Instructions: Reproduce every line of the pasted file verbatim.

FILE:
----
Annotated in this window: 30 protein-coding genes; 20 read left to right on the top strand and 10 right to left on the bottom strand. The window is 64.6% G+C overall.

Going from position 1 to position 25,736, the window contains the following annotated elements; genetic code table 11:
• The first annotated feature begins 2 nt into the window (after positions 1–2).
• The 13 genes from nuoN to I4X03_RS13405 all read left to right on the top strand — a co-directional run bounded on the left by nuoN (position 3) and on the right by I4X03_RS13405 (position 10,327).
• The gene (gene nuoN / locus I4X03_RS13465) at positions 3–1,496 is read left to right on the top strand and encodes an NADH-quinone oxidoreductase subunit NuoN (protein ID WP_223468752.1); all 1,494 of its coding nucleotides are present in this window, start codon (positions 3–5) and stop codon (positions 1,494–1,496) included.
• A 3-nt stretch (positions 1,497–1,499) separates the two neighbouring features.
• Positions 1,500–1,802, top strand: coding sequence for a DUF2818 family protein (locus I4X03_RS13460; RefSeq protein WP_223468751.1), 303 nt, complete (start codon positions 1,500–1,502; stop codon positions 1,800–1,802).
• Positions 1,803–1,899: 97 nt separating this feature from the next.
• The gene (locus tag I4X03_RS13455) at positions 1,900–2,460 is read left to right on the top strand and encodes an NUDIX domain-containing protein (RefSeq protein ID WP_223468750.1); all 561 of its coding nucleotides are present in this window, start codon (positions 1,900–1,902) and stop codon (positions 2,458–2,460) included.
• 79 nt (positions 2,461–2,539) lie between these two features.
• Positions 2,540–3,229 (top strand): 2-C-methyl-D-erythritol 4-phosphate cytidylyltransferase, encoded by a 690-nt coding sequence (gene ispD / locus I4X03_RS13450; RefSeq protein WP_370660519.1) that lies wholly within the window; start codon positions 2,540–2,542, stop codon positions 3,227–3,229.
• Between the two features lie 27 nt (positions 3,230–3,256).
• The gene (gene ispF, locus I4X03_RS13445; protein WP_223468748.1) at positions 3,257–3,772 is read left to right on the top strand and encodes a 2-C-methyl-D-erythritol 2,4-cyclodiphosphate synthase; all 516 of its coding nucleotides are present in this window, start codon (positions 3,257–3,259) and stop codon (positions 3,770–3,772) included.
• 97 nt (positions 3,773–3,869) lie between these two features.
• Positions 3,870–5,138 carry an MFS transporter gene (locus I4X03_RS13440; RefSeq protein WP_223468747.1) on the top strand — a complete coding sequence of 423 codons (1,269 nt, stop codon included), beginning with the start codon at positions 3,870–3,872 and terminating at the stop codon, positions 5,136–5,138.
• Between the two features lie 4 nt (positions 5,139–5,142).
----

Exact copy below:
Annotated in this window: 30 protein-coding genes; 20 read left to right on the top strand and 10 right to left on the bottom strand. The window is 64.6% G+C overall.

Going from position 1 to position 25,736, the window contains the following annotated elements; genetic code table 11:
• The first annotated feature begins 2 nt into the window (after positions 1–2).
• The 13 genes from nuoN to I4X03_RS13405 all read left to right on the top strand — a co-directional run bounded on the left by nuoN (position 3) and on the right by I4X03_RS13405 (position 10,327).
• The gene (gene nuoN / locus I4X03_RS13465) at positions 3–1,496 is read left to right on the top strand and encodes an NADH-quinone oxidoreductase subunit NuoN (protein ID WP_223468752.1); all 1,494 of its coding nucleotides are present in this window, start codon (positions 3–5) and stop codon (positions 1,494–1,496) included.
• A 3-nt stretch (positions 1,497–1,499) separates the two neighbouring features.
• Positions 1,500–1,802, top strand: coding sequence for a DUF2818 family protein (locus I4X03_RS13460; RefSeq protein WP_223468751.1), 303 nt, complete (start codon positions 1,500–1,502; stop codon positions 1,800–1,802).
• Positions 1,803–1,899: 97 nt separating this feature from the next.
• The gene (locus tag I4X03_RS13455) at positions 1,900–2,460 is read left to right on the top strand and encodes an NUDIX domain-containing protein (RefSeq protein ID WP_223468750.1); all 561 of its coding nucleotides are present in this window, start codon (positions 1,900–1,902) and stop codon (positions 2,458–2,460) included.
• 79 nt (positions 2,461–2,539) lie between these two features.
• Positions 2,540–3,229 (top strand): 2-C-methyl-D-erythritol 4-phosphate cytidylyltransferase, encoded by a 690-nt coding sequence (gene ispD / locus I4X03_RS13450; RefSeq protein WP_370660519.1) that lies wholly within the window; start codon positions 2,540–2,542, stop codon positions 3,227–3,229.
• Between the two features lie 27 nt (positions 3,230–3,256).
• The gene (gene ispF, locus I4X03_RS13445; protein WP_223468748.1) at positions 3,257–3,772 is read left to right on the top strand and encodes a 2-C-methyl-D-erythritol 2,4-cyclodiphosphate synthase; all 516 of its coding nucleotides are present in this window, start codon (positions 3,257–3,259) and stop codon (positions 3,770–3,772) included.
• 97 nt (positions 3,773–3,869) lie between these two features.
• Positions 3,870–5,138 carry an MFS transporter gene (locus I4X03_RS13440; RefSeq protein WP_223468747.1) on the top strand — a complete coding sequence of 423 codons (1,269 nt, stop codon included), beginning with the start codon at positions 3,870–3,872 and terminating at the stop codon, positions 5,136–5,138.
• Between the two features lie 4 nt (positions 5,139–5,142).